Loyola Medicine, a member of Trinity Health, is a quaternary care system based in the western suburbs of Chicago that includes Loyola University Medical Center (LUMC), Gottlieb Memorial Hospital, MacNeal Hospital and convenient locations offering primary and specialty care services from 1,877 physicians throughout Cook, Will and DuPage counties. LUMC is a 547-licensed-bed hospital in Maywood that includes the William G. and Mary A. Ryan Center for Heart & Vascular Medicine, the Cardinal Bernardin Cancer Center, a Level 1 trauma center, Illinois's largest burn center, a certified comprehensive stroke center and a children’s hospital. Having delivered compassionate care for over 50 years, Loyola also trains the next generation of caregivers through its teaching affiliation with Loyola University Chicago’s Stritch School of Medicine and Marcella Niehoff School of Nursing. Gottlieb is a 247-licensed-bed community hospital in Melrose Park with 150 physician offices, an adult day care program, the Gottlieb Center for Fitness, the Loyola Center for Metabolic Surgery and Bariatric Care and the Loyola Cancer Care & Research at the Marjorie G. Weinberg Cancer Center at Melrose Park. MacNeal Hospital is a 374-bed teaching hospital in Berwyn with advanced inpatient and outpatient medical, surgical and psychiatric services, advanced diagnostics and treatments. MacNeal has a 12-bed acute rehabilitation unit, a 25-bed inpatient skilled nursing facility, and a 68-bed behavioral health program and community clinics. MacNeal has provided quality, patient-centered care to the near west suburbs since 1919.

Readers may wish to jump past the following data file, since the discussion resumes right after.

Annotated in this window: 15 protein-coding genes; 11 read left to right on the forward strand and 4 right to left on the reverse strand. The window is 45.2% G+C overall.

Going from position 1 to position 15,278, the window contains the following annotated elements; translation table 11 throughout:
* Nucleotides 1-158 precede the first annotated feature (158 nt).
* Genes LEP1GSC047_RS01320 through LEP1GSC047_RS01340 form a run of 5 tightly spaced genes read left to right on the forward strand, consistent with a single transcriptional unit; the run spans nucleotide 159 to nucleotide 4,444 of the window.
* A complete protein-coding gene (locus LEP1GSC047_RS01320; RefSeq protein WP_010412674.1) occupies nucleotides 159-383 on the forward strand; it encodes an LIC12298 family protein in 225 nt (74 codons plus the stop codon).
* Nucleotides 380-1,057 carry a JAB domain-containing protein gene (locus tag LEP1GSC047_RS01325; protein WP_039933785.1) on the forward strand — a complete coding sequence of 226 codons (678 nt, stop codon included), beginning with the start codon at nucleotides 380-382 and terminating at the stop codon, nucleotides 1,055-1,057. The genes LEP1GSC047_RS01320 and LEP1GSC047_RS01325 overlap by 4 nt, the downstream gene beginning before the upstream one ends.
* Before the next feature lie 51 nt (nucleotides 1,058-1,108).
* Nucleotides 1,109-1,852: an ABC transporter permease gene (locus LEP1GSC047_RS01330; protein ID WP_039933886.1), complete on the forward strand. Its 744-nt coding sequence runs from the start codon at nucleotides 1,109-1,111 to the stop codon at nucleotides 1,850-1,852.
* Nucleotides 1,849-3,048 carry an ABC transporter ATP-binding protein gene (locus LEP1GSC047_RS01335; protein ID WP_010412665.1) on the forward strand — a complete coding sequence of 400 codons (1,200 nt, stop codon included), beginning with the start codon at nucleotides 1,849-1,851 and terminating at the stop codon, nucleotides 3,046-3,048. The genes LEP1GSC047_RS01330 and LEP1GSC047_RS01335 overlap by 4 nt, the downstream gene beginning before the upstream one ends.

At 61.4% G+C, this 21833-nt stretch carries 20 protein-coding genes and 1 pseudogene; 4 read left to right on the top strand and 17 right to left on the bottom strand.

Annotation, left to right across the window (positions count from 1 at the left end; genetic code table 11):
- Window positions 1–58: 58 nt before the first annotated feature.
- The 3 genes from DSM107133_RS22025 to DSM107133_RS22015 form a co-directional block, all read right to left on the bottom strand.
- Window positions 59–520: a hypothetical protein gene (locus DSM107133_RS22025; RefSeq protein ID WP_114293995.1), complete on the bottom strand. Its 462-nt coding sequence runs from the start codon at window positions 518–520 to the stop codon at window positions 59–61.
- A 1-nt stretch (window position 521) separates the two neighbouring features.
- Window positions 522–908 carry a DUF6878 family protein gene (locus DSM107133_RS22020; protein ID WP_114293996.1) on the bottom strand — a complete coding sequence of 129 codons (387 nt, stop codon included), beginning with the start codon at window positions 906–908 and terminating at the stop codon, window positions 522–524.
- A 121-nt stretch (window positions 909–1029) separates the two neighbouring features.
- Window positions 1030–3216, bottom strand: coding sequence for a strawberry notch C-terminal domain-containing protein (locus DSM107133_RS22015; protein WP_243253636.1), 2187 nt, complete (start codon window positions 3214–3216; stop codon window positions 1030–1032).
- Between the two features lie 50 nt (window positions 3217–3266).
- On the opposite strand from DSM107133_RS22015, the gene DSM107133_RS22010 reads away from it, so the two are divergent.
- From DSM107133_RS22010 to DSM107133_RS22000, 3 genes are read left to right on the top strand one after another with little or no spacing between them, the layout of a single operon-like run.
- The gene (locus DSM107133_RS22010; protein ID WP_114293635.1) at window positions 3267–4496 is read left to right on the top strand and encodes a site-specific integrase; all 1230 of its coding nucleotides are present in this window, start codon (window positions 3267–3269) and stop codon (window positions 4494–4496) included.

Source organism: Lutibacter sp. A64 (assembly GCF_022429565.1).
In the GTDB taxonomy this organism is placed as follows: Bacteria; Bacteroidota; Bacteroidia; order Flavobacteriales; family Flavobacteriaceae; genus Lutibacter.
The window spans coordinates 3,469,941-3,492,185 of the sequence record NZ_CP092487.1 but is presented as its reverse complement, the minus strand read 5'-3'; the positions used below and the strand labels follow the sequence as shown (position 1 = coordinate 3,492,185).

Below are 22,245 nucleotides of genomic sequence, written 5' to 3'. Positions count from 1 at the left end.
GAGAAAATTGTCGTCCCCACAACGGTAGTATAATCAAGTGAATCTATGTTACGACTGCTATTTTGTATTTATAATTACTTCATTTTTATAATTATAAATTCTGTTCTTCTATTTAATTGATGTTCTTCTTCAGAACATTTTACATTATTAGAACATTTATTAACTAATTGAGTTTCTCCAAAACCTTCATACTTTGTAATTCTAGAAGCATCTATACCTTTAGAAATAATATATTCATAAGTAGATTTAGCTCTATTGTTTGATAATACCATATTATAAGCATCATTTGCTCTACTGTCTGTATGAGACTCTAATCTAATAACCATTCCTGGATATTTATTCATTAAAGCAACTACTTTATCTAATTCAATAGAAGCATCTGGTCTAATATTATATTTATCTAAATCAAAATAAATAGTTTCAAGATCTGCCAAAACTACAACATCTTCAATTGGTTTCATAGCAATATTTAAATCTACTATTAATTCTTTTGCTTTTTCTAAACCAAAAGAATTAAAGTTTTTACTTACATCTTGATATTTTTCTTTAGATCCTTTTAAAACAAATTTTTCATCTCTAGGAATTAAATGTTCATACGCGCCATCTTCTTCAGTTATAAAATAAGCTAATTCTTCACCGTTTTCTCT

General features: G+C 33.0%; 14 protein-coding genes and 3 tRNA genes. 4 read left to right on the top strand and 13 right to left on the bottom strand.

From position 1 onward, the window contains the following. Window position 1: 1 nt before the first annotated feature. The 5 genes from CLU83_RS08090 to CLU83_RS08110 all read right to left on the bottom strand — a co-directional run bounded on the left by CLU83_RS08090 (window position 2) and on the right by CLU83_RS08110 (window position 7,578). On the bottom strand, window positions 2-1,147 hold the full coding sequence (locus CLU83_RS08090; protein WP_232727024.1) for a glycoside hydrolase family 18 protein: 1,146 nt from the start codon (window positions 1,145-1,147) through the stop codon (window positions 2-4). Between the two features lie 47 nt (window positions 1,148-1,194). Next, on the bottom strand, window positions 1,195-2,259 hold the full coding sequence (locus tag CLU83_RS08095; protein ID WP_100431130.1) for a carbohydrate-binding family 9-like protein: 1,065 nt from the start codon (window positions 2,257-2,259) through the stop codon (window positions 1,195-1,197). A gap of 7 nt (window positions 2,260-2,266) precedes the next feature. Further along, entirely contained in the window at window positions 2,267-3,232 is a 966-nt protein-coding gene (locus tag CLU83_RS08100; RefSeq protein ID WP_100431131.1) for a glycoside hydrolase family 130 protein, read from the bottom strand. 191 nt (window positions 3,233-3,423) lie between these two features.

Trinity Health is one of the largest multi-institutional Catholic healthcare systems in the nation, serving diverse communities that include more than 30 million people across 22 states. Trinity Health includes 92 hospitals, as well as 109 continuing care locations that include PACE programs, senior living facilities and home care and hospice services. Its continuing care programs provide nearly 2.5 million visits annually. Based in Livonia, Mich., and with annual operating revenues of $18.3 billion and assets of $26.2 billion, the organization returns $1.1 billion to its communities annually in the form of charity care and other community benefit programs. Trinity employs about 129,000 colleagues, including 7,800 employed physicians and clinicians. Committed to those who are poor and underserved in its communities, Trinity is known for its focus on the country's aging population. As a single, unified ministry, the organization is the innovator of Senior Emergency Departments, the largest not-for-profit provider of home health care services—ranked by number of visits—in the nation, as well as the nation’s leading provider of PACE (Program of All Inclusive Care for the Elderly) based on the number of available programs.